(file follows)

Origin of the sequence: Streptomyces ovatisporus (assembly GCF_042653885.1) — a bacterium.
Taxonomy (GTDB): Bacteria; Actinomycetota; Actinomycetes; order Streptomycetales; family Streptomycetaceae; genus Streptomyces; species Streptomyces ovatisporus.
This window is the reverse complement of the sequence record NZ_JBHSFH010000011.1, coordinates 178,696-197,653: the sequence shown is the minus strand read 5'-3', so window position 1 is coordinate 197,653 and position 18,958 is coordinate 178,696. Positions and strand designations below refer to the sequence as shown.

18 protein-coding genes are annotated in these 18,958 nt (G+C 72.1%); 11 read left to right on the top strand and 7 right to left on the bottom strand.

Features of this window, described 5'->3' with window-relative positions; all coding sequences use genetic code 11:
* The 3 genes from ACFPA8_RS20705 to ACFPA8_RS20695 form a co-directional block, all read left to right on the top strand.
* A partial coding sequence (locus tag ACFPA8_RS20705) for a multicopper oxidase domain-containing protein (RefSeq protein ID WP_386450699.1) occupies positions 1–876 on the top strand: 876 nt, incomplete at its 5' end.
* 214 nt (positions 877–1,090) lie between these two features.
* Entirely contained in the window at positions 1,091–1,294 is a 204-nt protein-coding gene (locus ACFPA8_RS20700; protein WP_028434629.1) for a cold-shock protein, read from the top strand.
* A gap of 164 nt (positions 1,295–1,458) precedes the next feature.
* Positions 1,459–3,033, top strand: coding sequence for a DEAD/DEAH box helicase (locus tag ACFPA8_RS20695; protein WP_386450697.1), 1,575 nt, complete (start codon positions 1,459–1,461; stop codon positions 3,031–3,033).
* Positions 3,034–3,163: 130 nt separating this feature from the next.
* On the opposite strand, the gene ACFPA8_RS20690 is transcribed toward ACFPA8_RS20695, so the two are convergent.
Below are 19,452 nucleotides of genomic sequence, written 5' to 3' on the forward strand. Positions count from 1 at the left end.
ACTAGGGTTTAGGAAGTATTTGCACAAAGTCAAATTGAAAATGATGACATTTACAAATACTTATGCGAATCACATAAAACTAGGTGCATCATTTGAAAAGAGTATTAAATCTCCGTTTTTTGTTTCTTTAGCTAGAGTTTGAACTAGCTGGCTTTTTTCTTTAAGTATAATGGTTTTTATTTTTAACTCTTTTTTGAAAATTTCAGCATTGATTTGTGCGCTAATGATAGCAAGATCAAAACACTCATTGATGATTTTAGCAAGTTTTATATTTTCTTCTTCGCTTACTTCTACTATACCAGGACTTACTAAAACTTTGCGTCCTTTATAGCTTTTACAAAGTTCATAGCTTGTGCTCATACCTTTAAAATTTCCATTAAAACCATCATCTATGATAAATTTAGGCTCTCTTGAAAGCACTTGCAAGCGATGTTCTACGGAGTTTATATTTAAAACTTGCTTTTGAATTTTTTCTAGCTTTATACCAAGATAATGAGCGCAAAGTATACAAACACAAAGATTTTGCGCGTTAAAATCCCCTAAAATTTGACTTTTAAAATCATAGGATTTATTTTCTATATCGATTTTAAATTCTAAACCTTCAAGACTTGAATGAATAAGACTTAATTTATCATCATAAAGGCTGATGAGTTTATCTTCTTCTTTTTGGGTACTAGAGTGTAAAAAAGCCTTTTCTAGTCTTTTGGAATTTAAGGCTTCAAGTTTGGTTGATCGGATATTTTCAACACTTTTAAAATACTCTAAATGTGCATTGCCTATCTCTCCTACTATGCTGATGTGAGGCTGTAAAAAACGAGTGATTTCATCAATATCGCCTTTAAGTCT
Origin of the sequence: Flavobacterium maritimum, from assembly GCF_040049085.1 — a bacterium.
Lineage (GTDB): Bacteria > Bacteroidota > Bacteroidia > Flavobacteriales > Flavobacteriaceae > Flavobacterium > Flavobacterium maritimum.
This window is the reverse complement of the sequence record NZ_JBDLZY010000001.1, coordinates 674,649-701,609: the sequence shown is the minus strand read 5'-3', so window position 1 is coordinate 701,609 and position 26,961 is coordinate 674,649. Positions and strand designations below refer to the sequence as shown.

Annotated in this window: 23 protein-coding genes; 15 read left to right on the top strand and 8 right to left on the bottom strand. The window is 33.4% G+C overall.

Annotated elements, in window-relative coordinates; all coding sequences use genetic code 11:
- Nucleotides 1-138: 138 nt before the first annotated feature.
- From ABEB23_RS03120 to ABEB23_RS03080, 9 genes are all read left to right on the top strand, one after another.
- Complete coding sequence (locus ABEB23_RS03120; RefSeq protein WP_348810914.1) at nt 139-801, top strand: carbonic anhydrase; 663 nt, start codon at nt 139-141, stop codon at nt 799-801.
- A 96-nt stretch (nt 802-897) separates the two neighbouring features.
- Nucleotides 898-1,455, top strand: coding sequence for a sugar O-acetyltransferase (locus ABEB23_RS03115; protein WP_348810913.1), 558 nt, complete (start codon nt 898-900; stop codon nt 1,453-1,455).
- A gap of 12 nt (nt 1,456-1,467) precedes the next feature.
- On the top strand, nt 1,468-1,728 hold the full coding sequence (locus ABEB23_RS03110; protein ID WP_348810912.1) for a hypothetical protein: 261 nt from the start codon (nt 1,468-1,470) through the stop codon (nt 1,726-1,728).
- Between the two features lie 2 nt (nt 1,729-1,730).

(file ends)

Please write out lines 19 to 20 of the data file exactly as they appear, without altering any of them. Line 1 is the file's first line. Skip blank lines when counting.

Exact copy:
Annotated in this window: 23 protein-coding genes; 15 read left to right on the top strand and 8 right to left on the bottom strand. The window is 33.4% G+C overall.

Annotated elements, in window-relative coordinates; all coding sequences use genetic code 11: